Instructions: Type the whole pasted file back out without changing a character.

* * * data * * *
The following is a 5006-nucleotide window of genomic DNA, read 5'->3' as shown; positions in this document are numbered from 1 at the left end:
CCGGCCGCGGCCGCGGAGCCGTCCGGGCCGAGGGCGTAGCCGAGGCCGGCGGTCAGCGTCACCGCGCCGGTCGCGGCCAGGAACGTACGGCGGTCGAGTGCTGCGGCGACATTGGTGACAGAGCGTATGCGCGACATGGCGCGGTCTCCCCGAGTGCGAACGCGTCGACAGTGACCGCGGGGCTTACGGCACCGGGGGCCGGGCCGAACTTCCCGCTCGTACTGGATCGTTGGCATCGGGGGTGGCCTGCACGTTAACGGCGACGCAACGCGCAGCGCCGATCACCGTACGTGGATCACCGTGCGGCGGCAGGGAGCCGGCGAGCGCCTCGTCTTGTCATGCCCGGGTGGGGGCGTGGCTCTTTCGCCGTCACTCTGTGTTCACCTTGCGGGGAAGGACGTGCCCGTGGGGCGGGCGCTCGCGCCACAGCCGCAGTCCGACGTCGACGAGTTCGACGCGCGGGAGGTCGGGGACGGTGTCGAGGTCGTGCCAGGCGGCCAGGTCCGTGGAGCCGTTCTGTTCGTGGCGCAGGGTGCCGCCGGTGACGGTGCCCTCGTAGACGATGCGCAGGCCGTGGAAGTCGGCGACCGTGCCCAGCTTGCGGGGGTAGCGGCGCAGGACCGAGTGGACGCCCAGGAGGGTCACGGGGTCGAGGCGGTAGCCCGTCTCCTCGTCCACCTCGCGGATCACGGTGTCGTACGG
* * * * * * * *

The following is a 5006-nucleotide window of genomic DNA, read 5'->3' as shown; positions in this document are numbered from 1 at the left end:
CCGGCCGCGGCCGCGGAGCCGTCCGGGCCGAGGGCGTAGCCGAGGCCGGCGGTCAGCGTCACCGCGCCGGTCGCGGCCAGGAACGTACGGCGGTCGAGTGCTGCGGCGACATTGGTGACAGAGCGTATGCGCGACATGGCGCGGTCTCCCCGAGTGCGAACGCGTCGACAGTGACCGCGGGGCTTACGGCACCGGGGGCCGGGCCGAACTTCCCGCTCGTACTGGATCGTTGGCATCGGGGGTGGCCTGCACGTTAACGGCGACGCAACGCGCAGCGCCGATCACCGTACGTGGATCACCGTGCGGCGGCAGGGAGCCGGCGAGCGCCTCGTCTTGTCATGCCCGGGTGGGGGCGTGGCTCTTTCGCCGTCACTCTGTGTTCACCTTGCGGGGAAGGACGTGCCCGTGGGGCGGGCGCTCGCGCCACAGCCGCAGTCCGACGTCGACGAGTTCGACGCGCGGGAGGTCGGGGACGGTGTCGAGGTCGTGCCAGGCGGCCAGGTCCGTGGAGCCGTTCTGTTCGTGGCGCAGGGTGCCGCCGGTGACGGTGCCCTCGTAGACGATGCGCAGGCCGTGGAAGTCGGCGACCGTGCCCAGCTTGCGGGGGTAGCGGCGCAGGACCGAGTGGACGCCCAGGAGGGTCACGGGGTCGAGGCGGTAGCCCGTCTCCTCGTCCACCTCGCGGATCACGGTGTCGTACGG